It's not something I think I've said before, but Wisconsin is leading the way on tax reform right now. According to the Milwaukee Journal Sentinel (not one of my regular reads):
Democratic state senators today said large, multi-state corporations pay little or no corporate income taxes in Wisconsin, so they adopted a budget-repair bill that would end what they call tax-code "loopholes."
The budget-balancing bill the Democrats pushed through the Senate, on a 18-14 vote, would tax the profits of parent companies, instead of the current system of taxing the profits of their subsidiaries. The change, called "combined reporting," would cost businesses $130.5 million by mid-2009, according to the Legislative Fiscal Bureau.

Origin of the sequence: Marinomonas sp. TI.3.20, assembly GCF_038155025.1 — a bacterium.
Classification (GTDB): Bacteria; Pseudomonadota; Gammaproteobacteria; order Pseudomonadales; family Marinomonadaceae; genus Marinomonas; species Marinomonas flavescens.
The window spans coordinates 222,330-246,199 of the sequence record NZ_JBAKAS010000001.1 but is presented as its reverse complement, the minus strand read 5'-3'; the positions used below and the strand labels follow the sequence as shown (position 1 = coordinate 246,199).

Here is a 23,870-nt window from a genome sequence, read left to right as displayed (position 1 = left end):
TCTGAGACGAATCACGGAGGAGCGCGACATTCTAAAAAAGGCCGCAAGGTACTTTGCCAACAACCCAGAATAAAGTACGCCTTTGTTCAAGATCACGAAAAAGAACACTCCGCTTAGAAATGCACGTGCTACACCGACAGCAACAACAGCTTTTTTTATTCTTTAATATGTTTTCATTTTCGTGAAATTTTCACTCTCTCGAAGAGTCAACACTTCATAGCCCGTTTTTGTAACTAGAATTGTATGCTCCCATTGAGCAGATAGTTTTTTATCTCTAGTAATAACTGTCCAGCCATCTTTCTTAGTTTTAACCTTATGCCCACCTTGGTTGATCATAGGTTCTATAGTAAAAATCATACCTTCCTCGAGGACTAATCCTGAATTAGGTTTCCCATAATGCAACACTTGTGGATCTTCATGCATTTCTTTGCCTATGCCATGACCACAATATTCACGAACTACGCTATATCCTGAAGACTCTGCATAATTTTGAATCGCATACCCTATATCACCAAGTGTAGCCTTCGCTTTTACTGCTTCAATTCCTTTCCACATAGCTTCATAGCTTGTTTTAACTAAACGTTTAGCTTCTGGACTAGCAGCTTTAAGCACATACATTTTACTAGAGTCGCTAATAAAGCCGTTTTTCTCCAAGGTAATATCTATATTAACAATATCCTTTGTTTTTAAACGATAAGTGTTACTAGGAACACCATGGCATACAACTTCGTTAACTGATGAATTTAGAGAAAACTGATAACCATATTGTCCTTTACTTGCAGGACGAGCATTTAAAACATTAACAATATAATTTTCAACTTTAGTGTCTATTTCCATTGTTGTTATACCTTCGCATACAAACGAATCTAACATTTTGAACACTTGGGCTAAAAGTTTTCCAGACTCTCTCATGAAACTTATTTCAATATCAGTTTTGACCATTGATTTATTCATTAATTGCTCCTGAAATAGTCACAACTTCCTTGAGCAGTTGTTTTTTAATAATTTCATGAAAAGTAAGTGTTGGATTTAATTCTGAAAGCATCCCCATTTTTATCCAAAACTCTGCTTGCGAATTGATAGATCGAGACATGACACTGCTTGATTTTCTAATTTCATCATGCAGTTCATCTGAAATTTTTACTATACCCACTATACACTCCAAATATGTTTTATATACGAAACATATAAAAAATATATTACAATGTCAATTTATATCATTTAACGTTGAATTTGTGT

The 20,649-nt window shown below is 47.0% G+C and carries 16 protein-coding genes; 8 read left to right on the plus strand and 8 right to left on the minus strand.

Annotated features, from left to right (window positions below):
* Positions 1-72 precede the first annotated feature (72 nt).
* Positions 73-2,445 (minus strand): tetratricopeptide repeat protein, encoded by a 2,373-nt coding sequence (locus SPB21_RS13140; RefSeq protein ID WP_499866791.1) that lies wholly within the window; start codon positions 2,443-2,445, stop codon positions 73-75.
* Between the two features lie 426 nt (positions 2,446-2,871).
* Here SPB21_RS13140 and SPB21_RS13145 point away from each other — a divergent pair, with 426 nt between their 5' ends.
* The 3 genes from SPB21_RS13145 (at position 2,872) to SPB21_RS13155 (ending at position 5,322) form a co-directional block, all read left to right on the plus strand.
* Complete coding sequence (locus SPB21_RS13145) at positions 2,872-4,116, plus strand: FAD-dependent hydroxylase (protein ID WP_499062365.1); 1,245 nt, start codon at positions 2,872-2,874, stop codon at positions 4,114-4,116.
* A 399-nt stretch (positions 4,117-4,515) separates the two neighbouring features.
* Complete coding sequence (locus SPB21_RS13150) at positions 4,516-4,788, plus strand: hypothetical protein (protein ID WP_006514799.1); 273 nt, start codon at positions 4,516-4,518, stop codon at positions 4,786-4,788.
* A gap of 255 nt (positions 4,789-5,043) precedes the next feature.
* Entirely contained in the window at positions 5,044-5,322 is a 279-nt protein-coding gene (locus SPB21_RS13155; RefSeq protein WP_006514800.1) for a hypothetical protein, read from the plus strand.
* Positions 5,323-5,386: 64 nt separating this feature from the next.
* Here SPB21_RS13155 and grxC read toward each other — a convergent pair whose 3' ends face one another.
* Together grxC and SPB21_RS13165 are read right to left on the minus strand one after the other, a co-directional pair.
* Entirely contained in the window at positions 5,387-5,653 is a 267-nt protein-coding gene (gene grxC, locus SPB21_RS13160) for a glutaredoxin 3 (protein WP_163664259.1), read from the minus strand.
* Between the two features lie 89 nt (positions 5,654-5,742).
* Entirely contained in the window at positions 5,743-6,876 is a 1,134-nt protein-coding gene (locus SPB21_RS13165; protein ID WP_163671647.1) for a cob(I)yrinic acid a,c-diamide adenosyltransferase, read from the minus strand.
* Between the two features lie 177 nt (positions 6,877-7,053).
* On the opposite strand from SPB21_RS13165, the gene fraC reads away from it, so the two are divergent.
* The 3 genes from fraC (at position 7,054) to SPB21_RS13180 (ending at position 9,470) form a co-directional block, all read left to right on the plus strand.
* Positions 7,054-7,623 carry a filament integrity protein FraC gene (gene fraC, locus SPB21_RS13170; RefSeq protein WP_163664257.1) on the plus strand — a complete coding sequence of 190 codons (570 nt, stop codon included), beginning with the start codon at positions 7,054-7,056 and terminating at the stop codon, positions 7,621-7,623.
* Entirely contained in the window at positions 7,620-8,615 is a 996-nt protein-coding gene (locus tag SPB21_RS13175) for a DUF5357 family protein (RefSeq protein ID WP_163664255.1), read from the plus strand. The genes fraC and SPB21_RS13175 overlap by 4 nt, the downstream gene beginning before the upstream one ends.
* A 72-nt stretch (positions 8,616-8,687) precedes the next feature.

Senate Democrats said giant companies like McDonald's, Wal-Mart, Microsoft and General Electric are big enough to set up subsidiaries that allow them to pay little or no corporate income taxes in Wisconsin. Small and medium-sized Wisconsin companies can't afford those tax-avoidance deals, so they have no choice but to pay the 7.9% corporate tax, said Democratic Sen. John Lehman of Racine.
Senate Majority Leader Russ Decker (D-Weston) said Wal-Mart made more than $850 million on its Wisconsin businesses from 2000 to 2003, but paid only $3 million in corporate taxes.
"It's time to pick a side:Wisconsin families and businesses, or Wal-Mart," Decker said.
Decker asked the right question and gave the right answer. Unitary taxation, here we come. It's the way to reclaim the local from the global abuse of those assaulting society.